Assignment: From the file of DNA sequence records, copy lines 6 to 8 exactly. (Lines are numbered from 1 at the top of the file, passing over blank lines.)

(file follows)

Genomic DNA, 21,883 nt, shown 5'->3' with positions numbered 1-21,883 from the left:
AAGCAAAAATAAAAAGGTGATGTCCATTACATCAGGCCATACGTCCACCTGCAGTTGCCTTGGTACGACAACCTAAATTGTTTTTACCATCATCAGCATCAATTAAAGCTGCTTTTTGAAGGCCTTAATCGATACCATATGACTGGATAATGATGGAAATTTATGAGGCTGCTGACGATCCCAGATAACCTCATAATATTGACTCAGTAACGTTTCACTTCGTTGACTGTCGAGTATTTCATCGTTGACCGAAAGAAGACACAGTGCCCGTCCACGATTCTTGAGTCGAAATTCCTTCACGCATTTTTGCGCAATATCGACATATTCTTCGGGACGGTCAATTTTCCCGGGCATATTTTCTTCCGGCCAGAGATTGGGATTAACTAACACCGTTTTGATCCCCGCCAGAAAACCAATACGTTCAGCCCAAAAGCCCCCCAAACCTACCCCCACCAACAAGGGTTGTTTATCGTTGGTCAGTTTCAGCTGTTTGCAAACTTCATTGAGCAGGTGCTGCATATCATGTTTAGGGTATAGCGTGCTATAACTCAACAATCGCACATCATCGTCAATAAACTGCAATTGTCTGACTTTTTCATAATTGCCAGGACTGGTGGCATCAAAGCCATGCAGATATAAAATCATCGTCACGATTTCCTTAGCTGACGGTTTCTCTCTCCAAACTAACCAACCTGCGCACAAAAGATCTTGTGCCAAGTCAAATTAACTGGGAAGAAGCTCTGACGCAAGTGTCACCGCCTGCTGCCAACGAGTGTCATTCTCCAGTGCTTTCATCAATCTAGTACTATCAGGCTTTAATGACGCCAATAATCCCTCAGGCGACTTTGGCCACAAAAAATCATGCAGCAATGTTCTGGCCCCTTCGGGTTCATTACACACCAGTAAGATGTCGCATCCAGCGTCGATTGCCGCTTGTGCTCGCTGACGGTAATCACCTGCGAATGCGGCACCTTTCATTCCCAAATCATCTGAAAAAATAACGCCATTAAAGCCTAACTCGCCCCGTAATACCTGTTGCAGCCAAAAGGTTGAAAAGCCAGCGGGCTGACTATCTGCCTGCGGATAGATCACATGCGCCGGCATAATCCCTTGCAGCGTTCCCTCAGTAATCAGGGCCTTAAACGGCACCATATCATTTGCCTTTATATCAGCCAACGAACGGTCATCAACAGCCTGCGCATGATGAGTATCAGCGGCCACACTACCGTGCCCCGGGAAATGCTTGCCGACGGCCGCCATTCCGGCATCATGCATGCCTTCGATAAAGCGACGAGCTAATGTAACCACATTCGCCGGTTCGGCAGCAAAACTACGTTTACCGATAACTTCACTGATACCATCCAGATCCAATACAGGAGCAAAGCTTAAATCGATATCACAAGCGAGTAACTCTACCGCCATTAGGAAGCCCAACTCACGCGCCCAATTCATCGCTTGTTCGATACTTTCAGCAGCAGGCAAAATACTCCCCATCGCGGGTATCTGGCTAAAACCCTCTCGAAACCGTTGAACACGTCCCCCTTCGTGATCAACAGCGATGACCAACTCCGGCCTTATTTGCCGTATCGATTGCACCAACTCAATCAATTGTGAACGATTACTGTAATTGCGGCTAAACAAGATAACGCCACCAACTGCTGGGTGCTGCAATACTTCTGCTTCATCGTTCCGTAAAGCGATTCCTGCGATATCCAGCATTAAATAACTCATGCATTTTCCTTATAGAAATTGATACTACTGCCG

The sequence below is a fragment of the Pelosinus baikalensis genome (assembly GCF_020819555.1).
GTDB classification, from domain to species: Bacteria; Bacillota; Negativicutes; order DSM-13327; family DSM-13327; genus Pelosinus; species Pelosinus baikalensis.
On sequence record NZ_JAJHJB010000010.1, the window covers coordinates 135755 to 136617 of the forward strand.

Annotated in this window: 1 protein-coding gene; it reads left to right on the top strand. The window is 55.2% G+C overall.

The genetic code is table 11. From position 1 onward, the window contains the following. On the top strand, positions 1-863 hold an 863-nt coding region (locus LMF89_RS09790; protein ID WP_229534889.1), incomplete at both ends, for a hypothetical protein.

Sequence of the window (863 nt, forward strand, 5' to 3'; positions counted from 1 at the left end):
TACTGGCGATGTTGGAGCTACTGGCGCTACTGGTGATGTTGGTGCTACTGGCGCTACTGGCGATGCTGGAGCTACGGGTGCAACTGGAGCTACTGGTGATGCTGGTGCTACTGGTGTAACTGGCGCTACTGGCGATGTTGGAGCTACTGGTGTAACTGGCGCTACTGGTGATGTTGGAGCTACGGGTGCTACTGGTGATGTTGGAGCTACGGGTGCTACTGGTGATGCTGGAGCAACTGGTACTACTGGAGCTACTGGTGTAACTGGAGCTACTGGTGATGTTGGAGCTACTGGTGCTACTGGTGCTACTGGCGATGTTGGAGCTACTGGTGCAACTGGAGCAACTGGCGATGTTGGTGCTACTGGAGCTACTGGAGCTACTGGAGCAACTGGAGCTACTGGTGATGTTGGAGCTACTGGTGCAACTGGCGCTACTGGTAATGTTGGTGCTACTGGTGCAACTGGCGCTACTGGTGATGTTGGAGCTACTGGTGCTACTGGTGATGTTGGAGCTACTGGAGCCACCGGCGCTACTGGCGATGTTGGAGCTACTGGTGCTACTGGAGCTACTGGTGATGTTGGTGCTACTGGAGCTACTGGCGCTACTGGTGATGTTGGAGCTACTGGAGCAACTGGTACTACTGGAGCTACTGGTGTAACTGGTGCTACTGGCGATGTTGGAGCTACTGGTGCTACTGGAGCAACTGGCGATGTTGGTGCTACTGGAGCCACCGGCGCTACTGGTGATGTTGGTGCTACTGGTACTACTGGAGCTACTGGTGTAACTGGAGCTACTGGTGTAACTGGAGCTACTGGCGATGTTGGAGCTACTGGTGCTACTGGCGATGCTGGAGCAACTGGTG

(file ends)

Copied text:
Annotated in this window: 1 protein-coding gene; it reads left to right on the top strand. The window is 55.2% G+C overall.

The genetic code is table 11. From position 1 onward, the window contains the following. On the top strand, positions 1-863 hold an 863-nt coding region (locus LMF89_RS09790; protein ID WP_229534889.1), incomplete at both ends, for a hypothetical protein.

Sequence of the window (863 nt, forward strand, 5' to 3'; positions counted from 1 at the left end):